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Was Quaid-e-Azam’s Pakistan meant to be a secular state?

According to Qamar Islam, a small group of liberals has consistently repeated the mantra that Pakistan should be a secular state since Quaid-e-Azam wanted it so. However, they have ignored Quaid's other speeches promoting an Islamic state for the Muslims.

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|Qamar Islam

The argument for Pakistan’s creation was the two-nation theory i.e., that Muslims and Hindus were two separate nations on the basis of their religion and their way of life. Since Islam defined all aspects of a Muslim’s life, be it individual or collective, it was impossible for Muslims in combined India to adhere to Islam fully. Muslims, therefore, needed a separate country of their own where they could live their life in complete accordance with Islamic teachings.

Notwithstanding that their view contradicts the very basis of Pakistan’s creation, a small group of liberals has consistently repeated the mantra that Pakistan should be a secular state since Quaid-e-Azam wanted it so.

They quote a few sentences from some of his speeches, the most quoted one being that of 11 August 1947, imputing their own meanings while ignoring scores of other speeches he made during the decades’ long struggle for Pakistan in which he unequivocally declared his vision for Pakistan as a country where Muslims could live their life according to the dictates of Islam.

Read more: Politicization of Islam during Partition

History scholars have shown the fallacy of the liberal argument and shown that the Quaid, in contrast to his western appearance had a religious upbringing, was religious in his outlook, and wanted the affairs of the state to be conducted in accordance with the teachings of Islam. (Jinnah’s Vision of Pakistan by Dr. Safdar Mahmood in Pakistan Journal of History & Culture, Vol. XXIII/1, 2002.)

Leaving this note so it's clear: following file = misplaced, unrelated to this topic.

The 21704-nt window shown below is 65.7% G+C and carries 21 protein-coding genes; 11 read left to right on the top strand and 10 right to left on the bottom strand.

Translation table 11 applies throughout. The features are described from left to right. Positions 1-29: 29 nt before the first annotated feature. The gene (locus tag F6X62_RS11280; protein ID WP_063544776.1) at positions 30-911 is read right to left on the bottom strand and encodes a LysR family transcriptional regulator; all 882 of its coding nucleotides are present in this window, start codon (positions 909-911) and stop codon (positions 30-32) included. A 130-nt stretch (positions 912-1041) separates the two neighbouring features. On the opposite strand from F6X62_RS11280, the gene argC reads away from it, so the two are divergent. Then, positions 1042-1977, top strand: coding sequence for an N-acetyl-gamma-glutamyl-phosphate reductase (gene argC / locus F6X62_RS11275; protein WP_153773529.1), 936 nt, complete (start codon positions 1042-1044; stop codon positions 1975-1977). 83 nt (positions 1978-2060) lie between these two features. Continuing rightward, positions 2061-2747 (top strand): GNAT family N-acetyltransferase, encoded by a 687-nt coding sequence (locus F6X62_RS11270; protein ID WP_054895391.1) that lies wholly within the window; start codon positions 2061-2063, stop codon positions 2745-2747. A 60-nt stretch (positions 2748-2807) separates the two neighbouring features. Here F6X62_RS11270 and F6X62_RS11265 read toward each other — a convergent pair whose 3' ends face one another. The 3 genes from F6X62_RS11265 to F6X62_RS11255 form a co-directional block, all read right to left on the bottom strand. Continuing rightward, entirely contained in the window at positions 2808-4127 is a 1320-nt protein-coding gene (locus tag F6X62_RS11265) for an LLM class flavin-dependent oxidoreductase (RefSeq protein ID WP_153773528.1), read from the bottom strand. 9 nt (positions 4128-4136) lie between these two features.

In his speech to the Karachi Bar Association on Eid Miladun-Nabi, the Quaid revealed that he decided to seek admission in Lincoln’s Inn for his Bar-at-Law because it included the name of the Holy Prophet of Islam in the list of great lawgivers of the world!

Inaugurating the State Bank of Pakistan on 1st July 1948, he said:

“I shall watch with keenness the work of your Research Organization in evolving banking practices compatible with Islamic ideas of social and economic life. ….”

“We must …. present to the world an economic system based on true Islamic concept of equality of manhood and social justice.”

Can we still say that Quaid was secular and wanted state affairs to remain independent of Islam?

Read more: How was the demand for Pakistan justified on secular grounds?

Rampant differences

Some have argued that by enforcing Islam, we would be coercing the non-Muslim Pakistanis to live under a system they may dislike. One can ask a counter-question i.e. Is it correct and fair to force over 90% of Pakistanis who are Muslims, to live under a Secular system against their wishes because of their 10% non-Muslim brethren?

Historically, non-Muslims have flourished under Islamic governments for centuries and felt more secure than in non-Muslim countries.